Contribution of family environment to pediatric cochlear implant users' speech and language outcomes: Some preliminary findings

Rachael Frush Holt, Jessica Beer, William G. Kronenberger, David B. Pisoni, Kaylah Lalonde

Research output: Contribution to journalArticle

54 Scopus citations

Abstract

Purpose: To evaluate the family environments of children with cochlear implants and to examine relationships between family environment and postimplant language development and executive function. Method: Forty-five families of children with cochlear implants completed a self-report family environment questionnaire (Family Environment Scale-Fourth Edition; Moos & Moos, 2009) and an inventory of executive function (Behavior Rating Inventory of Executive Function [Gioia, Isquith, Guy, & Kenworthy, 2000] or Behavior Rating Inventory of Executive Function-Preschool Version [Gioia, Espy, & Isquith, 2003]). The authors also evaluated children's receptive vocabulary (Peabody Picture Vocabulary Test-Fourth Edition; Dunn & Dunn, 2007) and global language skills (Preschool Language Scale-Fourth Edition [Zimmerman, Steiner, & Pond, 2002] and Clinical Evaluation of Language Fundamentals-Fourth Edition [Semel, Wiig, & Secord, 2003]). Results: The family environments of children with cochlear implants differed from those of normal-hearing children but not in clinically significant ways. Language development and executive function were found to be atypical but not uncharacteristic of this clinical population. Families with higher levels of self-reported control had children with smaller vocabularies. Families reporting a higher emphasis on achievement had children with fewer executive function and working memory problems. Finally, families reporting a higher emphasis on organization had children with fewer problems related to inhibition. Conclusion: Some of the variability in cochlear implantation outcomes that have protracted periods of development is related to family environment. Because family environment can be modified and enhanced by therapy or education, these preliminary findings hold promise for future work in helping families to create robust language-learning environments that can maximize their child's potential with a cochlear implant.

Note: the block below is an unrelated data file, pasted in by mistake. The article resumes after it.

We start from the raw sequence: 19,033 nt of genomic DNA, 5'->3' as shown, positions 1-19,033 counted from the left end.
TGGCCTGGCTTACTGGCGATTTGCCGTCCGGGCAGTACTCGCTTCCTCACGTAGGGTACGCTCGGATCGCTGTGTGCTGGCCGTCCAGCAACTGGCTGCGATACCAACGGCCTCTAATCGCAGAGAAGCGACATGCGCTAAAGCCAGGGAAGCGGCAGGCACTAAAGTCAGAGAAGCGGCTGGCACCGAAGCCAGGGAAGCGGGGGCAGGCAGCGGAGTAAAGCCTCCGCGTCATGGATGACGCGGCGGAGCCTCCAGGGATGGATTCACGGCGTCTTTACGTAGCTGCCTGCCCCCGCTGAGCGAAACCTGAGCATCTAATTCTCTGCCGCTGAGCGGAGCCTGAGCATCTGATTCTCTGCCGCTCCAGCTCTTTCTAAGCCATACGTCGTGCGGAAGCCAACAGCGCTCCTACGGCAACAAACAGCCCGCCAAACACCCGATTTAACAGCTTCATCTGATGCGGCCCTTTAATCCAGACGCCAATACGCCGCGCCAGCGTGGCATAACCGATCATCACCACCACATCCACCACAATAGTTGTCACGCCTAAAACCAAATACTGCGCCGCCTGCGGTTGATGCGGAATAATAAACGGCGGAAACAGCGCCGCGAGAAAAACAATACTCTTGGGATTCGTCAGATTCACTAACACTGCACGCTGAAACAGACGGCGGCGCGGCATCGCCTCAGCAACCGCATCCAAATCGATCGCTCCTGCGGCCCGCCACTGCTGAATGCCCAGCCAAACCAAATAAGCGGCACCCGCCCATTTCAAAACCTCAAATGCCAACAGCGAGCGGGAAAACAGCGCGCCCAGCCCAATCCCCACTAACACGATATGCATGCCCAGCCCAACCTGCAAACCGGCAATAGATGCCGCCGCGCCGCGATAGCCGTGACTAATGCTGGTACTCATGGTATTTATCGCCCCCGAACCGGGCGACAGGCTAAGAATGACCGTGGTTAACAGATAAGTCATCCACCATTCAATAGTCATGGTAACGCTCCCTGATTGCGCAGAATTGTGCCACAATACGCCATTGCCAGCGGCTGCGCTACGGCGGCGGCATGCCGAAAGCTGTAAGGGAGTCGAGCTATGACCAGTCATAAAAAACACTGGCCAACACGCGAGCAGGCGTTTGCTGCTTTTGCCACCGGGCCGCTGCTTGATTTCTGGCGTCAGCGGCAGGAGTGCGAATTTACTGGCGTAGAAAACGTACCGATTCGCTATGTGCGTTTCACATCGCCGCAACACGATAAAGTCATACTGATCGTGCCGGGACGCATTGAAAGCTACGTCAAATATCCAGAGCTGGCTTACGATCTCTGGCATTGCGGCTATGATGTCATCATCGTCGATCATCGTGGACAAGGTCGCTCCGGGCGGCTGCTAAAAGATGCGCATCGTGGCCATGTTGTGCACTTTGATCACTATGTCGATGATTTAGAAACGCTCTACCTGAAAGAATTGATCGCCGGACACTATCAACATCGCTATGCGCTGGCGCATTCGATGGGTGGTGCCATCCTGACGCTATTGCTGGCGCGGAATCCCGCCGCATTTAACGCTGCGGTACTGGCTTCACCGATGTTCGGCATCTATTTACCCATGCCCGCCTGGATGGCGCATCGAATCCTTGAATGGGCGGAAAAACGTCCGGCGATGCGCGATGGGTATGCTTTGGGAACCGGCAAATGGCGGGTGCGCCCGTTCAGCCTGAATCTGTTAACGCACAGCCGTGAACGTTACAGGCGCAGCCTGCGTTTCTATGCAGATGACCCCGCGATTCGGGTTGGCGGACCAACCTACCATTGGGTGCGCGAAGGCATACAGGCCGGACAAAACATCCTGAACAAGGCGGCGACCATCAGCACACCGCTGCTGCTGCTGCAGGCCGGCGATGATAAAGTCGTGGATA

Original languageEnglish (US)
Pages (from-to)848-864
Number of pages17
JournalJournal of Speech, Language, and Hearing Research
Volume55
Issue number3
DOIs
StatePublished - Jun 1 2012

Keywords

  • Children
  • Cochlear implant
  • Executive function
  • Family environment
  • Language

ASJC Scopus subject areas

  • Speech and Hearing
  • Language and Linguistics
  • Linguistics and Language
  • Medicine(all)

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